Every now and then I feel I am enduring a play rather than watching for pleasure. With the Royal Court’s world premiere of Mark Ravenhill’s The Cane, this feels to have been deliberately done.
The play takes place over one day as Anna (Nicola Walker) visits her parents as they try to go about their day with an angry mob outside the house.
The set is a run-down living room, with a broken and fragmented staircase leading up to the only door in the room, which has an impossibly high ceiling. The sense of being trapped in this room only heightens as the first scenes progress and the tension between mother (Maggie Steed) and daughter is played out.
TRAPPED: Maggie Steed (left) and Nicola Walker play out a distant mother-daughter relationship. Credit: Johan Persson
We learn that Anna’s father, Edward (Alun Armstrong), is a few days from retiring and that a party is being planned in his honour for the following week. However, an ever-growing group of disgruntled students are demonstrating outside his house, protesting his use of the cane in his earlier career.
The family dynamic is cold and distressing. We’re watching an argument between generations, in which an outdated older generation cannot comprehend the ideas of the next. And there’s an introduction to further intergenerational misunderstandings in the use of the term snowflake by Edward early in the play.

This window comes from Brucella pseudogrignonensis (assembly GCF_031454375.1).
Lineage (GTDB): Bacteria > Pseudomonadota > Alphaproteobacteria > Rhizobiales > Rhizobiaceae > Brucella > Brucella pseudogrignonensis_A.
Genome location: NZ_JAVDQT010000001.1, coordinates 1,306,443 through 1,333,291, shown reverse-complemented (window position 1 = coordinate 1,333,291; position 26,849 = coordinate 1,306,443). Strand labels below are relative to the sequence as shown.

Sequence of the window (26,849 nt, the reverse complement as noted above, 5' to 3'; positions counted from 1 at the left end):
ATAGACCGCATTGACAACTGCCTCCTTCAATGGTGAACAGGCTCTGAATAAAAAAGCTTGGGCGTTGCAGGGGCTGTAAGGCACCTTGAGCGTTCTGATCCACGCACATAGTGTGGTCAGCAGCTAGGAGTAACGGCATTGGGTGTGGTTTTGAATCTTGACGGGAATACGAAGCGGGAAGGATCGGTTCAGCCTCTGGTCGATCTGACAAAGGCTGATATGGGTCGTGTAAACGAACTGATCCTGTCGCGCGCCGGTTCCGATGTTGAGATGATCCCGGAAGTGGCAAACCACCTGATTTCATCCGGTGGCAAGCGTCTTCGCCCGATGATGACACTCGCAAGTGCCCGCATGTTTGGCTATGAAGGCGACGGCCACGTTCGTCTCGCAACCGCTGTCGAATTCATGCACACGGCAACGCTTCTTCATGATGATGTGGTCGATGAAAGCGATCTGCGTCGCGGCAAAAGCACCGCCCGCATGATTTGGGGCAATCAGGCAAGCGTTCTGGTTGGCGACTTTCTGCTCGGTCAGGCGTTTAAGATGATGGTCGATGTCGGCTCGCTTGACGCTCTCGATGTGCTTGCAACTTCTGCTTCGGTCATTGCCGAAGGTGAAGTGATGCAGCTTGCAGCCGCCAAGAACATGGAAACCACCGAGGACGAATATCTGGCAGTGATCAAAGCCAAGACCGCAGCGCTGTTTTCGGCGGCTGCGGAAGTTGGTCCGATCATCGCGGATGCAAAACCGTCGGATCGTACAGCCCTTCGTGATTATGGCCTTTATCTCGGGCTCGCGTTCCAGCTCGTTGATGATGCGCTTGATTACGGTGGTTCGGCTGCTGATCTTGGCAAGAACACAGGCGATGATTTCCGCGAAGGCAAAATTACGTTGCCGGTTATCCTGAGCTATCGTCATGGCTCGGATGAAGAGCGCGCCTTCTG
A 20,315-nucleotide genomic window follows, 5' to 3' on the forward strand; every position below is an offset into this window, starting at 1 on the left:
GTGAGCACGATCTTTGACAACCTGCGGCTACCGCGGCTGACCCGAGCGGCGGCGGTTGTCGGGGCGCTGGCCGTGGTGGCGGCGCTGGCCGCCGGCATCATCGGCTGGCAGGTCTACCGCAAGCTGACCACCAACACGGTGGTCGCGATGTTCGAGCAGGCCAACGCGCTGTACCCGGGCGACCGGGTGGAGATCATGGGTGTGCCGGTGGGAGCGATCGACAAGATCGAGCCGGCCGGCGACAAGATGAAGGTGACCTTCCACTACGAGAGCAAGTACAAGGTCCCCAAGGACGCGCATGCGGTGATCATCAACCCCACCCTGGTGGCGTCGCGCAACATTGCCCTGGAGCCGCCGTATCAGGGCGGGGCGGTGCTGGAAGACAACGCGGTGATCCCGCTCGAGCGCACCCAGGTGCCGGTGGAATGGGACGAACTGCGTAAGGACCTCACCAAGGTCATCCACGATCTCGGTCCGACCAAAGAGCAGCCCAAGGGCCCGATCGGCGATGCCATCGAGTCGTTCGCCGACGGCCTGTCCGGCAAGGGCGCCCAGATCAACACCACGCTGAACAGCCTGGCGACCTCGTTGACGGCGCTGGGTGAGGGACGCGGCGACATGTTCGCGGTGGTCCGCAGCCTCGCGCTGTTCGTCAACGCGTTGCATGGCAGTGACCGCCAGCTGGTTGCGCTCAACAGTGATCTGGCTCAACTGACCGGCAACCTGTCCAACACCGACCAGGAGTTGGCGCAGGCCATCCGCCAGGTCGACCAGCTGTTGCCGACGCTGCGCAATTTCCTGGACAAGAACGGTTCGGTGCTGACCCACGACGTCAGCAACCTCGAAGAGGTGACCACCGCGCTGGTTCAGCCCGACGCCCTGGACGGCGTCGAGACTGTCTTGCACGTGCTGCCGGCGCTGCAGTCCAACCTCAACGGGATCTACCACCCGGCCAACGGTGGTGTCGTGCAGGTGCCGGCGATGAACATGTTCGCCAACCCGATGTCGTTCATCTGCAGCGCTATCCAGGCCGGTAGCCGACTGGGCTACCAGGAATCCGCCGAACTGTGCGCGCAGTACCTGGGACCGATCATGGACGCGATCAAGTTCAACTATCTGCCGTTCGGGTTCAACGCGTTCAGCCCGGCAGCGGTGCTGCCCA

The family begin to appear somehow more trapped in this room, as the ceiling lowers and the trapdoor to the attic is suddenly within reach. Anna cannot help but regress back to the young girl who desperately wants to help her father when she hollers: “I’m holding the ladder!”
The script sometimes falls in to a slightly forced debate over the changes taking place in the UK education system, with the parents battling against Anna’s support for academies taking over failing schools. Coupled with this, and despite otherwise solid performances, it felt at times that the interruptions in the script hadn’t quite been mastered, and the cast were clumsily stopping mid-sentence.
But the tension, raw emotion and dark humour in this play are brilliantly balanced by the cast, and I was drawn in to their struggle for the duration. This is absolutely not an enjoyable watch, but it is a well-crafted exploration of the cyclical nature of violence and the myriad things that can go unsaid in all families.
Feature image credit: Johan Persson